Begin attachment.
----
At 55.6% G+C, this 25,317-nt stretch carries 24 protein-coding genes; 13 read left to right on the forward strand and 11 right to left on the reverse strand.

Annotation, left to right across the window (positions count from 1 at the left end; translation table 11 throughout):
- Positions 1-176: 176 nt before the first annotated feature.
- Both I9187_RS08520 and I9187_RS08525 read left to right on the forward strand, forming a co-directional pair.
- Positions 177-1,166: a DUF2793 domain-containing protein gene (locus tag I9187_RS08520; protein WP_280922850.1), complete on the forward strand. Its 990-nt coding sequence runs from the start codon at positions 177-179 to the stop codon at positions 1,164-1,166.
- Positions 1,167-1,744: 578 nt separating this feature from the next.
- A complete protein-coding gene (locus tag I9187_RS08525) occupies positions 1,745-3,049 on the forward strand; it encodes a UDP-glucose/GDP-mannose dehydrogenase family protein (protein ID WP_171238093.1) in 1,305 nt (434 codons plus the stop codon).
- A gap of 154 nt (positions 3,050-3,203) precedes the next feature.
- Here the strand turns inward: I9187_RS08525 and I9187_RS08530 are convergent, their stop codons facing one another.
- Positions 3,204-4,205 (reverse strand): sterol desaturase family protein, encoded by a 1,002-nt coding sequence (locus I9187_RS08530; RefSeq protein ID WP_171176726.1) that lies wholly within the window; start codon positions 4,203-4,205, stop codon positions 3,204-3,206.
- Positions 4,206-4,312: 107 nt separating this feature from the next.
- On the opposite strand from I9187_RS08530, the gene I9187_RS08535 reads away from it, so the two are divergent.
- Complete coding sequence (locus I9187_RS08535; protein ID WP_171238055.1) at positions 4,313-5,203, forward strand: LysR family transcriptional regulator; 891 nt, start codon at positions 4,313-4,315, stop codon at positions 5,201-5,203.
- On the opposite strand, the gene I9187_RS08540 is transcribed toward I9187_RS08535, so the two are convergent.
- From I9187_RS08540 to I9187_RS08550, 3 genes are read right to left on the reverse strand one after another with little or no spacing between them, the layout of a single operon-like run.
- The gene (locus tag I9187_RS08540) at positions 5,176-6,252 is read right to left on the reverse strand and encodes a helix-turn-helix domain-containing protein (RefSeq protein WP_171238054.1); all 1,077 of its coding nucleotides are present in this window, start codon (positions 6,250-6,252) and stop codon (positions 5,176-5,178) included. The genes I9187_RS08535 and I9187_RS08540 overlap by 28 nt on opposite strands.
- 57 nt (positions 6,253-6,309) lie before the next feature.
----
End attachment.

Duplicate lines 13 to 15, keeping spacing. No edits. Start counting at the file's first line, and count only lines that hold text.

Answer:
- Complete coding sequence (locus I9187_RS08535; protein ID WP_171238055.1) at positions 4,313-5,203, forward strand: LysR family transcriptional regulator; 891 nt, start codon at positions 4,313-4,315, stop codon at positions 5,201-5,203.
- On the opposite strand, the gene I9187_RS08540 is transcribed toward I9187_RS08535, so the two are convergent.
- From I9187_RS08540 to I9187_RS08550, 3 genes are read right to left on the reverse strand one after another with little or no spacing between them, the layout of a single operon-like run.